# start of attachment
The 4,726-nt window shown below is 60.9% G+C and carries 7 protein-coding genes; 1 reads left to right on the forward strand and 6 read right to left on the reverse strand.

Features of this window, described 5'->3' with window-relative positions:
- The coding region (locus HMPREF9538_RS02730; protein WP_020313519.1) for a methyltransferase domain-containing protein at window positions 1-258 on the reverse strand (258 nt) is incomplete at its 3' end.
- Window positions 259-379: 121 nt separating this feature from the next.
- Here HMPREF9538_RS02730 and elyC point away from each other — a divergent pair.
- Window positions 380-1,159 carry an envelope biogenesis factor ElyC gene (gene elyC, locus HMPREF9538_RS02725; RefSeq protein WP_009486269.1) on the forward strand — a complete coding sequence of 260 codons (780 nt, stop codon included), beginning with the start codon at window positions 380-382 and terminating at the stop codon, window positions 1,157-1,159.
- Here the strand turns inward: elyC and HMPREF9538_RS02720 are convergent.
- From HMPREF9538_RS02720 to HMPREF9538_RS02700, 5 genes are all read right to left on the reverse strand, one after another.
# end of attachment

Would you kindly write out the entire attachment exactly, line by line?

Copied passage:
The 4,726-nt window shown below is 60.9% G+C and carries 7 protein-coding genes; 1 reads left to right on the forward strand and 6 read right to left on the reverse strand.

Features of this window, described 5'->3' with window-relative positions:
- The coding region (locus HMPREF9538_RS02730; protein WP_020313519.1) for a methyltransferase domain-containing protein at window positions 1-258 on the reverse strand (258 nt) is incomplete at its 3' end.
- Window positions 259-379: 121 nt separating this feature from the next.
- Here HMPREF9538_RS02730 and elyC point away from each other — a divergent pair.
- Window positions 380-1,159 carry an envelope biogenesis factor ElyC gene (gene elyC, locus HMPREF9538_RS02725; RefSeq protein WP_009486269.1) on the forward strand — a complete coding sequence of 260 codons (780 nt, stop codon included), beginning with the start codon at window positions 380-382 and terminating at the stop codon, window positions 1,157-1,159.
- Here the strand turns inward: elyC and HMPREF9538_RS02720 are convergent.
- From HMPREF9538_RS02720 to HMPREF9538_RS02700, 5 genes are all read right to left on the reverse strand, one after another.